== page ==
The entire workforce of Aberdeen-based oil and gas engineering company Optimus has invested into the business in a fully-subscribed share offer.
The privately-owned firm made more than 500,000 shares available to its workers, with 28 people – from graduate trainees to senior management – snapping them up.
Optimus first enabled its workforce to buy shares in the company in 2010. Half of its then 40-strong workforce took up the offer. Today, the business has 130 workers and 56 shareholders, of which nine are members of the management team.
Karl Green, Managing Director, said: “We wanted to give everybody the opportunity to buy into Optimus, whether they are new to the company or have been with us for years.
“Demand for the shares shows that our workforce has supreme confidence in Optimus as a business and our capabilities.
“The fact that we have no external shareholders enables us to remain nimble and answerable only to ourselves, while promoting a feeling of real collaboration and motivation – everybody is working together to build a business that will ultimately generate significant value and benefit us all.”
Green believes Optimus is taking a “unique place” in the market, being one of the few beneficiaries of the depressed oil price. He added:
“The lower oil price is necessitating different decisions to ensure operators remain profitable.
“We’ve been advocating a lean approach to engineering for years, but the current environment is acting as a catalyst to diverting work from the large, tier one contractors to smaller players like ourselves.
“People are really starting to sit up and listen to our no-nonsense, common-sense approach: operators increasingly want to work alongside smaller contractors who can offer bespoke and more economical solutions to their engineering programmes.”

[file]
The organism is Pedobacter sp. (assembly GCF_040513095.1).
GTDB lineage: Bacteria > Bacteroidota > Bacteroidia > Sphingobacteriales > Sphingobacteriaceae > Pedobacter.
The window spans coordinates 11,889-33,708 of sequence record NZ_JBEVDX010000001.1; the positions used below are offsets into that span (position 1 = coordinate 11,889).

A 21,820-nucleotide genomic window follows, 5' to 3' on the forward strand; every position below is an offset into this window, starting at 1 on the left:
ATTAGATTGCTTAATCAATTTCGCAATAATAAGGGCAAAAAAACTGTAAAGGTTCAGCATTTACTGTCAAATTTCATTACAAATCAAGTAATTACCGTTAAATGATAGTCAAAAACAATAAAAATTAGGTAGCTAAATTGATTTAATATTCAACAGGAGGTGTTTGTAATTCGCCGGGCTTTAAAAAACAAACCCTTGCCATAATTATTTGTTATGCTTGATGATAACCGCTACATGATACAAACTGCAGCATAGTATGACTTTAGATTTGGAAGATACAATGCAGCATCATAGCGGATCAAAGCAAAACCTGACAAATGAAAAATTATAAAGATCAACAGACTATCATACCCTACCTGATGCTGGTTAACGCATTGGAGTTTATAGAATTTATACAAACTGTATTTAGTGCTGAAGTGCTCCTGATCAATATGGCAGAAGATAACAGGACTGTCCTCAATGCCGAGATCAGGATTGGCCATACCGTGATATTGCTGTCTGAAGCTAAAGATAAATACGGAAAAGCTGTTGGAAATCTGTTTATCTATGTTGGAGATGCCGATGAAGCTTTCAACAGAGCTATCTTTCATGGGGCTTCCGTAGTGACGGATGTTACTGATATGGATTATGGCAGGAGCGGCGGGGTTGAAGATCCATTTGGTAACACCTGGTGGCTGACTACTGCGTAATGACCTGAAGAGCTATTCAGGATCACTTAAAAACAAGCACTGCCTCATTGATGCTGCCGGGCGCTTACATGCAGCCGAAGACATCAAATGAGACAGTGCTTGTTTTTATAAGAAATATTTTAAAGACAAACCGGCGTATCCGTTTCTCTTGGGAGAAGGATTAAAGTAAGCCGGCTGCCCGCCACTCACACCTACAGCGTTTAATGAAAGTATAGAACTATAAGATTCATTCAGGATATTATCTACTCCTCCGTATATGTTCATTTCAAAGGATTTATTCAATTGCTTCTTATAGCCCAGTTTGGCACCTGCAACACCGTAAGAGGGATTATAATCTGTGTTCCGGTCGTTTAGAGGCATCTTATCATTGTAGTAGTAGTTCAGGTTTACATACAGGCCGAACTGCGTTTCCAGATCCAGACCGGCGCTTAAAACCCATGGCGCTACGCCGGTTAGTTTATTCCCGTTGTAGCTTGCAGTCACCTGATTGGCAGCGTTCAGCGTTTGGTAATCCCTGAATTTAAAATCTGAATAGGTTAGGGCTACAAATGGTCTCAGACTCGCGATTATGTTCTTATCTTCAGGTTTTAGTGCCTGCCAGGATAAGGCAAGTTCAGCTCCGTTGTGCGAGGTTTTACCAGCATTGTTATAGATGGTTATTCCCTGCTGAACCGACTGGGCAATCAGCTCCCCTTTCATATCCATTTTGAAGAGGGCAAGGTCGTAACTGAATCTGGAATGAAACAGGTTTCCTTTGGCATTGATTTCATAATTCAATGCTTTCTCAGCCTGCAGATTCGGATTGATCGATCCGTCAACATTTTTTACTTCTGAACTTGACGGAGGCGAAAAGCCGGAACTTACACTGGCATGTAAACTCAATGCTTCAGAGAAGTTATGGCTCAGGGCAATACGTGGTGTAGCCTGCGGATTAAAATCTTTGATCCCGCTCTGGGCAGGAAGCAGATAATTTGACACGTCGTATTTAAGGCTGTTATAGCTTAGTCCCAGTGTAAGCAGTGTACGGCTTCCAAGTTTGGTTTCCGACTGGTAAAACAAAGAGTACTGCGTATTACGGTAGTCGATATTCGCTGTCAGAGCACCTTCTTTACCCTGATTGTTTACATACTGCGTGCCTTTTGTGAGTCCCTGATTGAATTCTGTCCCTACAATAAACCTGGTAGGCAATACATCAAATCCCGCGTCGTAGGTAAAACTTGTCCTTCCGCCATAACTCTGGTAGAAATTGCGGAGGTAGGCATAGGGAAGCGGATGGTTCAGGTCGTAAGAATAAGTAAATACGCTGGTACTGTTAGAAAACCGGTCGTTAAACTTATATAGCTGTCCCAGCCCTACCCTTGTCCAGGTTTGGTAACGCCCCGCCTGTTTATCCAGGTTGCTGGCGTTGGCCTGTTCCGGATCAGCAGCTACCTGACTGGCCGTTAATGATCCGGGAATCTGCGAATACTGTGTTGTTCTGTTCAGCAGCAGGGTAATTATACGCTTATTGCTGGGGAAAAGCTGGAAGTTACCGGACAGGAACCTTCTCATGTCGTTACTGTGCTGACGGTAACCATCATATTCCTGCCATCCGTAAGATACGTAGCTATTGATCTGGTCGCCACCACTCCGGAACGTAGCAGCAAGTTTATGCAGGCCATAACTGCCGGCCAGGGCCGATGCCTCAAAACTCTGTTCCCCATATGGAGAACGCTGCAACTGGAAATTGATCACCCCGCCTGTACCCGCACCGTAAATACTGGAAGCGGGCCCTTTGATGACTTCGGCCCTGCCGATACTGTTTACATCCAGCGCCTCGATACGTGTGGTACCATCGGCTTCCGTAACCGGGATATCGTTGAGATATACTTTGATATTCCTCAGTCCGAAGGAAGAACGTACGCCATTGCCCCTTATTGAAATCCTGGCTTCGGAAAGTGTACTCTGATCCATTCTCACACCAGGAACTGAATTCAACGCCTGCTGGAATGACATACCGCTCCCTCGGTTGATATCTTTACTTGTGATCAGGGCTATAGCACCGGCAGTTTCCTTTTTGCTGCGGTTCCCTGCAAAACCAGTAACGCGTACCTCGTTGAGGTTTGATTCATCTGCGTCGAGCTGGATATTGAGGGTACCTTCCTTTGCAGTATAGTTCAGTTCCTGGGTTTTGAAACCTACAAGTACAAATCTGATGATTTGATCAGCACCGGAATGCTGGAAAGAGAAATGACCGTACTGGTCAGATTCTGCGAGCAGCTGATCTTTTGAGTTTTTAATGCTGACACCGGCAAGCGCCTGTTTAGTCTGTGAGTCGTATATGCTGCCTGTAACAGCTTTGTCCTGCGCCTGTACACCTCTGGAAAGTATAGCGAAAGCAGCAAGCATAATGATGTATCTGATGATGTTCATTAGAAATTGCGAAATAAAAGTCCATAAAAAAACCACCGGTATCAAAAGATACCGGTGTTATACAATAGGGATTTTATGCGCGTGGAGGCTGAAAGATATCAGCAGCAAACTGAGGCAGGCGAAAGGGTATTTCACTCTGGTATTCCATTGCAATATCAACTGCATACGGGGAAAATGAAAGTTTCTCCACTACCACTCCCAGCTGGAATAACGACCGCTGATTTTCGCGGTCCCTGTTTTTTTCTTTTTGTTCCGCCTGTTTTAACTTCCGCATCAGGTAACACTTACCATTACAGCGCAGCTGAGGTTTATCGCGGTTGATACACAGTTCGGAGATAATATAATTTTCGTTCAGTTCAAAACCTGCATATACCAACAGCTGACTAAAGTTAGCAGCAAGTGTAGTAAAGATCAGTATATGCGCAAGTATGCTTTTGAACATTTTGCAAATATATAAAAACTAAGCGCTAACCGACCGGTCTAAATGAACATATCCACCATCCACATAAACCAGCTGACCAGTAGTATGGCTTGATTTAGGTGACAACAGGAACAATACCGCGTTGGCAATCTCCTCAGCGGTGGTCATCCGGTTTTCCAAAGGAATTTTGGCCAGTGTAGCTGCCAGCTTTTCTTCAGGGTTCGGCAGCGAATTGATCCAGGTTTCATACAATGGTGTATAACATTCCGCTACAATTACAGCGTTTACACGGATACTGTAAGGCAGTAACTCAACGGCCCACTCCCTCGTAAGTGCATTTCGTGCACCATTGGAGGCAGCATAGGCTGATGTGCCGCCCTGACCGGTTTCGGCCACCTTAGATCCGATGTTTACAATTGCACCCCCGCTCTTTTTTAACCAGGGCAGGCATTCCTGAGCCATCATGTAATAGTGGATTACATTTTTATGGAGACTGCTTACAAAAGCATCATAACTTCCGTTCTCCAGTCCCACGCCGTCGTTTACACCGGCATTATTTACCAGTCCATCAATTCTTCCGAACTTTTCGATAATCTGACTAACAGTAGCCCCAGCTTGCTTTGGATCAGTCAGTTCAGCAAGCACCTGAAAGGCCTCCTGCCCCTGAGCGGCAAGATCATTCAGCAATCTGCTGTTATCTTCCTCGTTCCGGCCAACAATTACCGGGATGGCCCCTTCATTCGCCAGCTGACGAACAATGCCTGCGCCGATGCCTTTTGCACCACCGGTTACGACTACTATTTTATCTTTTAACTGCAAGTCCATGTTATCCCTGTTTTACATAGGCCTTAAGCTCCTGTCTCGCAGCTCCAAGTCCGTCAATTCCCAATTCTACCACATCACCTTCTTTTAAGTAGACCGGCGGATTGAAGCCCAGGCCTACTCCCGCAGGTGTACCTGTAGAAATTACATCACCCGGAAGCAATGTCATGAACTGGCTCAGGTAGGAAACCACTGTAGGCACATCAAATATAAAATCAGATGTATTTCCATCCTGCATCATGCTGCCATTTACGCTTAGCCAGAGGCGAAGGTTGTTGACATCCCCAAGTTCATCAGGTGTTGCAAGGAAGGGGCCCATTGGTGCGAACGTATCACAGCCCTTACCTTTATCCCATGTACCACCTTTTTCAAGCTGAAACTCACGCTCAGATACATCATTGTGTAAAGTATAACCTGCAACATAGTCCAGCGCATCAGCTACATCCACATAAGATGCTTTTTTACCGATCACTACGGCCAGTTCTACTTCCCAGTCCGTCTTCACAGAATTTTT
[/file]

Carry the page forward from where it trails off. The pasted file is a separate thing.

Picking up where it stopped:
Optimus was founded in December 1999 as a process consultancy, but has since developed a wide variety of capabilities in fields including process engineering, structural engineering, safety, strategic project planning and decommissioning.
In the last 15 years, Optimus has completed £80 million of projects in Europe and Africa. In addition to its Aberdeen headquarters, Optimus has bases in Inverness, Bangkok and Bulgaria.
A condition of this latest share sale is that employees can only hold shares for as long as they work for the company. Those who leave have to sell them back to the firm.
Technical director Gordon Lamont, principal project engineer Alison Gallagher and graduate engineer Alasdair MacDonald are among those who have bought shares.
Gallagher said: “The ability to buy shares in Optimus has given me the opportunity to share in the success of the company, which we’re all working so hard to achieve.”
MacDonald added: “Optimus is performing well under current circumstances and I believe will continue to do so: being a small, independent company allows us to negotiate difficult market conditions effectively.
“I’ve recently joined the team as a graduate and being a shareholder in the company has made me more aware of the bigger picture of the company, not just focusing on my day-to-day tasks.”